Olga Livshin (A Life Replaced: Poems with Translations from Anna Akhmatova and Vladimir Gandelsman)
If owls were the professors of the avian kingdom, then kookaburras, I thought, might well be the gym teachers.
David Sedaris (Let's Explore Diabetes with Owls)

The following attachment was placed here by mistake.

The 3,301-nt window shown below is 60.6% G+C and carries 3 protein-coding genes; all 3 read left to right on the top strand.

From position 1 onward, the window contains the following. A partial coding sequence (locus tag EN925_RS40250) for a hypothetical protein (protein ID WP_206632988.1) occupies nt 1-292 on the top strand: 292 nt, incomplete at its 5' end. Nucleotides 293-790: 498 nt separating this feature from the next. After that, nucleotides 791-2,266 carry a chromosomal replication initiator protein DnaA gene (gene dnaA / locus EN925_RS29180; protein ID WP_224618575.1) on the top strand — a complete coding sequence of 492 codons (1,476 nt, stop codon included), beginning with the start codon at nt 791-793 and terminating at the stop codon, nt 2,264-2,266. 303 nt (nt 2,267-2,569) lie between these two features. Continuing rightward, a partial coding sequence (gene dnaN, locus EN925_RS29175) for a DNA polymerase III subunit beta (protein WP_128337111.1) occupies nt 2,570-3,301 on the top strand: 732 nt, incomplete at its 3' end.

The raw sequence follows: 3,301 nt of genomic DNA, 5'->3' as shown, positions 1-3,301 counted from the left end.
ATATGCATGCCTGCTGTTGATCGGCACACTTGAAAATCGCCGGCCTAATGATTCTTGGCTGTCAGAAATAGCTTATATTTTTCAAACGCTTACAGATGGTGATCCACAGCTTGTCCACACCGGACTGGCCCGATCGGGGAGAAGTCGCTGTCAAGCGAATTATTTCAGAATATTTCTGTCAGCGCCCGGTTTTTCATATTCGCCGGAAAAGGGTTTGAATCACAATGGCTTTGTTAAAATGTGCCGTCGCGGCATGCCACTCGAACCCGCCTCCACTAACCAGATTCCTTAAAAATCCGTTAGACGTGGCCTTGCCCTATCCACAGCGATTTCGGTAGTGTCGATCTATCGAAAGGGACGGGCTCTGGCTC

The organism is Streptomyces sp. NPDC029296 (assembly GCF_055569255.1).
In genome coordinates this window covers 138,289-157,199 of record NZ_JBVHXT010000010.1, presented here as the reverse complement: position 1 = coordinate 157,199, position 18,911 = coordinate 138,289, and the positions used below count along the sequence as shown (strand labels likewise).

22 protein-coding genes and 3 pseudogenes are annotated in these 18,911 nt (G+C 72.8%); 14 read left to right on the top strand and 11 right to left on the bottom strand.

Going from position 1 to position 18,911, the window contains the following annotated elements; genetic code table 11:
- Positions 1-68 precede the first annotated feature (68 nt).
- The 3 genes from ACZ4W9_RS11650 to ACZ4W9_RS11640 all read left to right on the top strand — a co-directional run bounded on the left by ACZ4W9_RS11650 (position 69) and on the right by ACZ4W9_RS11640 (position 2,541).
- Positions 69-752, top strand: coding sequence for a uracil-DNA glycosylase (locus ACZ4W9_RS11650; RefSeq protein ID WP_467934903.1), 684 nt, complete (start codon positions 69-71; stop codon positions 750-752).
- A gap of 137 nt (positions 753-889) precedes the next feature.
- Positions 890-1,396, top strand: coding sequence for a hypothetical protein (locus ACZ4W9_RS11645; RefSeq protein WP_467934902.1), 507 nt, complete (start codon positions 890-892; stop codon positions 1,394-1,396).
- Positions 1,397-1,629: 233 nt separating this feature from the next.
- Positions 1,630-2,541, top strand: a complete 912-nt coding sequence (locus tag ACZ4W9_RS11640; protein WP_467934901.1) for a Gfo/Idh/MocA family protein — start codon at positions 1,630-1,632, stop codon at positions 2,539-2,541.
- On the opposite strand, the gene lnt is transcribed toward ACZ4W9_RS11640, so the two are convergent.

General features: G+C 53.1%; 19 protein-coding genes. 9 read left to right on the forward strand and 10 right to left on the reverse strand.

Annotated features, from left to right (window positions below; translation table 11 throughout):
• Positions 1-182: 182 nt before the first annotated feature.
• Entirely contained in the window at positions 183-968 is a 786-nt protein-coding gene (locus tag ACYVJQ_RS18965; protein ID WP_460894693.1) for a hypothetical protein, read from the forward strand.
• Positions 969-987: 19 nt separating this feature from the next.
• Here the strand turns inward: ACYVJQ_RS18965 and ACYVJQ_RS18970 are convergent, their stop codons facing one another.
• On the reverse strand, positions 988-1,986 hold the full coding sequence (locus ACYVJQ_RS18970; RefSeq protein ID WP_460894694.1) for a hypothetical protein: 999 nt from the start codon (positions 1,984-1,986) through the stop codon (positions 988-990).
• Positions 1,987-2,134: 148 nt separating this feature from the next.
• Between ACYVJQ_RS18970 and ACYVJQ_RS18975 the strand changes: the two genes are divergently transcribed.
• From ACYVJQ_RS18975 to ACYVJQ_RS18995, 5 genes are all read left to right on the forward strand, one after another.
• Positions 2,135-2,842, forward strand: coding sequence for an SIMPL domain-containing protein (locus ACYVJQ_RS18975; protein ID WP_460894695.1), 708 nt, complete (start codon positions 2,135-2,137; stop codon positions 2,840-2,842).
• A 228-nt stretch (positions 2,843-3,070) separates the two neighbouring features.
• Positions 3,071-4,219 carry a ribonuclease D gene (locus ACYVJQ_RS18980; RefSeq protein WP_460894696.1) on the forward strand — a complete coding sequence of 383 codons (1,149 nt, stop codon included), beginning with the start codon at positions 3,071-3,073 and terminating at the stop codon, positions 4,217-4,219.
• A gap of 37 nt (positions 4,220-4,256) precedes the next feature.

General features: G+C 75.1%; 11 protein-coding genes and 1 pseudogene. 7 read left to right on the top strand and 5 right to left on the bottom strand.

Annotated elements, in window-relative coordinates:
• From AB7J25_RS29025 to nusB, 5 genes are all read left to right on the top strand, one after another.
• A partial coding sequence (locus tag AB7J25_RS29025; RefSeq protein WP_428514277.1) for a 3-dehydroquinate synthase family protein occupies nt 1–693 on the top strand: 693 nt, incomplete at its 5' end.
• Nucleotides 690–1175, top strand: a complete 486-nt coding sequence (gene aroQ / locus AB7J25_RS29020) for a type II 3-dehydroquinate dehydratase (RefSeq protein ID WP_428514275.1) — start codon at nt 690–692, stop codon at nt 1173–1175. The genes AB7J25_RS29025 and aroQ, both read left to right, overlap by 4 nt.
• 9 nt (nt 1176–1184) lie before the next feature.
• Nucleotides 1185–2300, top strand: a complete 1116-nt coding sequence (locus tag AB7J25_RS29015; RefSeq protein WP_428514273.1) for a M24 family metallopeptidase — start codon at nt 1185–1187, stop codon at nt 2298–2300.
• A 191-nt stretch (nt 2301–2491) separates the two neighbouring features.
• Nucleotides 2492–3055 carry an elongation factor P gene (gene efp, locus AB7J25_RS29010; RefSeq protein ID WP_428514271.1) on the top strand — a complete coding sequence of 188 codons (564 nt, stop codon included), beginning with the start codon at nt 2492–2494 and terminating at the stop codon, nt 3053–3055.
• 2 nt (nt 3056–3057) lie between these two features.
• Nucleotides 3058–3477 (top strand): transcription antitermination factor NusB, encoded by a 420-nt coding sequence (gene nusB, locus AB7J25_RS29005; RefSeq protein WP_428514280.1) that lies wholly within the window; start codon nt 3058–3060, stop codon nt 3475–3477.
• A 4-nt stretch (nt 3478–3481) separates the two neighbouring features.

Yes good one- hold on tight- to ideas. At times, since we are talking so much about birds and all things avian, these flighty things do have a tendency to spread their gossamer wings and take flight. So you haven’t even begun to see it and it disappears from your view. At times you don’t even know how many of these frisky things you thought of and they instantly frolicked their way into some wonderland. There they remain latent. Sometimes for mere moments, sometimes days, sometimes months and years. And then in a flash. They come back without warning, at times stealthily, in our most unguarded moments- in bed, polishing shoes, rolling out a roti, driving or pooping and you are not prepared. They settle tentatively on your sleepy eyes for a second and before you know it, fly past you in a flash again, good for you if you hold them then and there, for if you think you will sit yourself down one day with the wrong end of the pen in your mouth, or the laptop loaded with the works, or the dream paints on the palette, to capture what you saw in your mind’s stratosphere- you just blink and find it’s just a blankness you see, no matter how hard you try, a blankness that stares with a baffling obduracy. At times you even forget that you forgot. The thought had yet not entered your conscious mind- it was just hovering between the sleeping world and the awake, and just falls off the edge. Never makes it. Yes they are flighty things.” She rounded it with a peal of laughter, amused with the little story she had concocted.